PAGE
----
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    See attached image.

    King regards
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    :bump::bump:.
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    (Original post by hajs)
    :bump::bump:.
    Arithmetic slip somewhere

    CA=(-3,-6,-3)

    CB=(-10,0,-4)

    Giving 42/sqrt(116x54)
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    (Original post by ghostwalker)
    Arithmetic slip somewhere

    CA=(-3,-6,-3)

    CB=(-10,0,-4)

    Giving 42/sqrt(116x54)
    Oh! Wait, so do you get that from doing (A)-(C) ?
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    (Original post by hajs)
    Oh! Wait, so do you get that from doing (A)-(C) ?
    To get CA, yes.
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    (Original post by ghostwalker)
    To get CA, yes.
    Omg ahahha I realised what I did now! Thank you!!!
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    Isnt is 1/lambda sin(lambdaT)
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    (Original post by hajs)

    Isnt is 1/lambda sin(lambdaT)
    if you can differentiate the second line to get the first line then it is good.
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    (Original post by the bear)
    if you can differentiate the second line to get the first line then it is good.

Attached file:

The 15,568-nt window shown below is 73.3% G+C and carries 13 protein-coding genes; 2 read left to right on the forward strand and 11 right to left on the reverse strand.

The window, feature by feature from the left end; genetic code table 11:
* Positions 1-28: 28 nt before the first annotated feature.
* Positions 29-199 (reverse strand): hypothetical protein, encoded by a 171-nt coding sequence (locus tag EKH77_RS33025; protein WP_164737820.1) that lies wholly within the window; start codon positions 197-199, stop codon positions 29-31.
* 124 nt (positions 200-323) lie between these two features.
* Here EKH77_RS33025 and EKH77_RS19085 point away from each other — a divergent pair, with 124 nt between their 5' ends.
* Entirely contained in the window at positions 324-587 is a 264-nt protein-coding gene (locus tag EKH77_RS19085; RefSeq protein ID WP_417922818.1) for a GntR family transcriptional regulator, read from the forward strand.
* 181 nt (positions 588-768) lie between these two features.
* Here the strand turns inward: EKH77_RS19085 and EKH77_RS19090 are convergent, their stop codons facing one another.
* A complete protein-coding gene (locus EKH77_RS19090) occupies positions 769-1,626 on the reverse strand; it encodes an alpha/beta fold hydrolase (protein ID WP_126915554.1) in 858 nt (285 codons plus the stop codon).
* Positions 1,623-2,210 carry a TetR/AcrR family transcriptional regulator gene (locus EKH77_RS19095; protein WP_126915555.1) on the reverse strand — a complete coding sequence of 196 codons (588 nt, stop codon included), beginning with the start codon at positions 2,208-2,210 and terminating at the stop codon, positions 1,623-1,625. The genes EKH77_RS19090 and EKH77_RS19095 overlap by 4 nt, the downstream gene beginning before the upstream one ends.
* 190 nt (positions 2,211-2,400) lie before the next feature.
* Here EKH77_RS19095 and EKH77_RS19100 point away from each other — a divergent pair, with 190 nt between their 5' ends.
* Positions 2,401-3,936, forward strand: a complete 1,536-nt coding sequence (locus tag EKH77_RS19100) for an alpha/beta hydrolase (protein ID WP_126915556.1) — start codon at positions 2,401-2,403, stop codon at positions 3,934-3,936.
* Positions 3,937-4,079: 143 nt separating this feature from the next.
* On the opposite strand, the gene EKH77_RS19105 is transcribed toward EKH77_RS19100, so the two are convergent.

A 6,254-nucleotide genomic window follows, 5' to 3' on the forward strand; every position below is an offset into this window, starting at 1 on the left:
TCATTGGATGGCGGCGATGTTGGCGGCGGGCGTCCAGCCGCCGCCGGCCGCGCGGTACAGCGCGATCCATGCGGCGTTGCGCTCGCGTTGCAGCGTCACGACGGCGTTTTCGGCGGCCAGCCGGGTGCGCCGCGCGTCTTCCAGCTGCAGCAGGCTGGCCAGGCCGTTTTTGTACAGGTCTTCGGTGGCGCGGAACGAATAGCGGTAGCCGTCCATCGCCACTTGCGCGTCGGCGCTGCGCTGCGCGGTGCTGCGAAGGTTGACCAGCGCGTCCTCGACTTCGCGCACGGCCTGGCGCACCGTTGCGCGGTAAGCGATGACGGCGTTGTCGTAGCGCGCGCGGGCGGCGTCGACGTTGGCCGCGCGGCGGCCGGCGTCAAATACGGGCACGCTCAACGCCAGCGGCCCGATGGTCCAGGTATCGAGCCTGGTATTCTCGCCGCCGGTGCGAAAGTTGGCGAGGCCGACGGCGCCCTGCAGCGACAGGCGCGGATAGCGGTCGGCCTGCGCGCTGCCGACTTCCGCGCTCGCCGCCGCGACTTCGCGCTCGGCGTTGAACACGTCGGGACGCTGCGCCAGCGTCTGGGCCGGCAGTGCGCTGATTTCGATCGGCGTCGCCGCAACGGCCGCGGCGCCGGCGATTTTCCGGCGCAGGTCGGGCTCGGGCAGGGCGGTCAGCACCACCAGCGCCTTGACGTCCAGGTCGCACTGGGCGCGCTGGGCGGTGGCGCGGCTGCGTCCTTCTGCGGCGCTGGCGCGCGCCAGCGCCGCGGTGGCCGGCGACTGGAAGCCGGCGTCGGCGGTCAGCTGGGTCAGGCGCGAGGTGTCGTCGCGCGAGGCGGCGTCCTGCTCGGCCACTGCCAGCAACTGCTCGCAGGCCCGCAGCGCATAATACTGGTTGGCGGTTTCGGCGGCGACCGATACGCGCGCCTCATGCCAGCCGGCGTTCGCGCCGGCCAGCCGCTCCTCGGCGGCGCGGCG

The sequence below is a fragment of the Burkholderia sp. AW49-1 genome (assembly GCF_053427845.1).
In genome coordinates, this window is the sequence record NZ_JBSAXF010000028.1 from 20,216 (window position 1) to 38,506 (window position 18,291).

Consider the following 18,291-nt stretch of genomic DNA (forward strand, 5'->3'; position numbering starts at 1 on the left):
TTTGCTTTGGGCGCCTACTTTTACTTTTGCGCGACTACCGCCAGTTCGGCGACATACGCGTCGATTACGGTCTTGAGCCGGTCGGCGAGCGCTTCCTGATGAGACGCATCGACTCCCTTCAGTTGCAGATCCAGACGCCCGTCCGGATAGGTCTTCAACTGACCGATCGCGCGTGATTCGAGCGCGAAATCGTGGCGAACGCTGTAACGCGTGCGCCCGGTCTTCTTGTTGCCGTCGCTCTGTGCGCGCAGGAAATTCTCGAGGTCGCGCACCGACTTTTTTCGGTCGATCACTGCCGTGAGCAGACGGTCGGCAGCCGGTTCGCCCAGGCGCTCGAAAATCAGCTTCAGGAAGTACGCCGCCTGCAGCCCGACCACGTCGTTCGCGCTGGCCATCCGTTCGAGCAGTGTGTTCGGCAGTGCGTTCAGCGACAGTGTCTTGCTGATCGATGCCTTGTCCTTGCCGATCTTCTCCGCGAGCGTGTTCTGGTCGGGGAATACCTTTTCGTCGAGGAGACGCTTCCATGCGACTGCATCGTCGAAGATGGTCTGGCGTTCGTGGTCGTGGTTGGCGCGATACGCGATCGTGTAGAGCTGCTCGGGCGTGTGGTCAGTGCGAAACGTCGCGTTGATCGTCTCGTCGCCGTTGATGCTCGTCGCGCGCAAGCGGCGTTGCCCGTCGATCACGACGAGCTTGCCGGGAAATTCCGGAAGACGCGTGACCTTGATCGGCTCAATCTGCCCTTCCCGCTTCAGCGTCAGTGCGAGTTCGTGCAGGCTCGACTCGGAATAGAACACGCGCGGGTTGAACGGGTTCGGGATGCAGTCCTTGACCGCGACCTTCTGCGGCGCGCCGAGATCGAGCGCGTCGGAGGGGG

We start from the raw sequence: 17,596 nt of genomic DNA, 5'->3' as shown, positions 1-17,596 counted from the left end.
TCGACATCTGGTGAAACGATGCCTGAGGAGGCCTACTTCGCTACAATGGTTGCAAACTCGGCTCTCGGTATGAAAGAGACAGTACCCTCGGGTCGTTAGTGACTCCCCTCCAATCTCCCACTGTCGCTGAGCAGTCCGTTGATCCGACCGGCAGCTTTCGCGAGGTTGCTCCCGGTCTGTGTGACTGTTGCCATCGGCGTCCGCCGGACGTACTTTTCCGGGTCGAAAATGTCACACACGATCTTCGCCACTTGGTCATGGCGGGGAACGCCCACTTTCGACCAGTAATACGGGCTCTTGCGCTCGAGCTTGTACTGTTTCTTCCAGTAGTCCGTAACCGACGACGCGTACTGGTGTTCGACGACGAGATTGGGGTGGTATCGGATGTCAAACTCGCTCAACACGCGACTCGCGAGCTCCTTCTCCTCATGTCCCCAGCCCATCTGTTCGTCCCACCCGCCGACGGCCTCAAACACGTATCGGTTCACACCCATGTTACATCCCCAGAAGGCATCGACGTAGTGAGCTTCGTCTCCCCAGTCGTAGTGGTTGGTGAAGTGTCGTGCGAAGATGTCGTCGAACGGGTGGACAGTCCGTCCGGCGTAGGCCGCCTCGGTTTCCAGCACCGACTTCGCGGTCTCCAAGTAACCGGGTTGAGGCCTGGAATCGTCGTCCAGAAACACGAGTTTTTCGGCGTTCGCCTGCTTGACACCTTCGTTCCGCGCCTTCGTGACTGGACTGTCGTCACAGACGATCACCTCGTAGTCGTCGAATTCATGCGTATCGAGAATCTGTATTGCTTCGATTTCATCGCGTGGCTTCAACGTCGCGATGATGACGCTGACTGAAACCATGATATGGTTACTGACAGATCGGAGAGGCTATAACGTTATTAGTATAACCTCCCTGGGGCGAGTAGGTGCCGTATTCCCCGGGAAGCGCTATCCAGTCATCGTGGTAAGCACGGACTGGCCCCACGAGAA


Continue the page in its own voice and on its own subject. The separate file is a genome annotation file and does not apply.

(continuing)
How would i do it without knowing the second line?:confused:
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    (Original post by hajs)

    Isnt is 1/lambda sin(lambdaT)
    Lamba is a constant.
    If you place it outside the integral then yes you are correct you get 1/lambda sin(lambdaT). But when you multiply back in the lambda that you placed outside the integral then they cancel so you are left with line 2.
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    (Original post by LouN1997)
    Lamba is a constant.
    If you place it outside the integral then yes you are correct you get 1/lambda sin(lambdaT). But when you multiply back in the lambda that you placed outside the integral then they cancel so you are left with line 2.
    From where? I didnt place nothing outside..
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    OHHHHH.
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    Hahah Silly me, THANKS!! +Rep. :thumbsup::thumbsup:
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    if you have to integrate a fraction:

    always check to see if the top is the derivative ( dy/dx ) of the underneath. if so the the answer is ln|underneath| + c

    here 1 is the derivative of p ...

    on the RHS you could do a substitution: let W = λt
 
 
 
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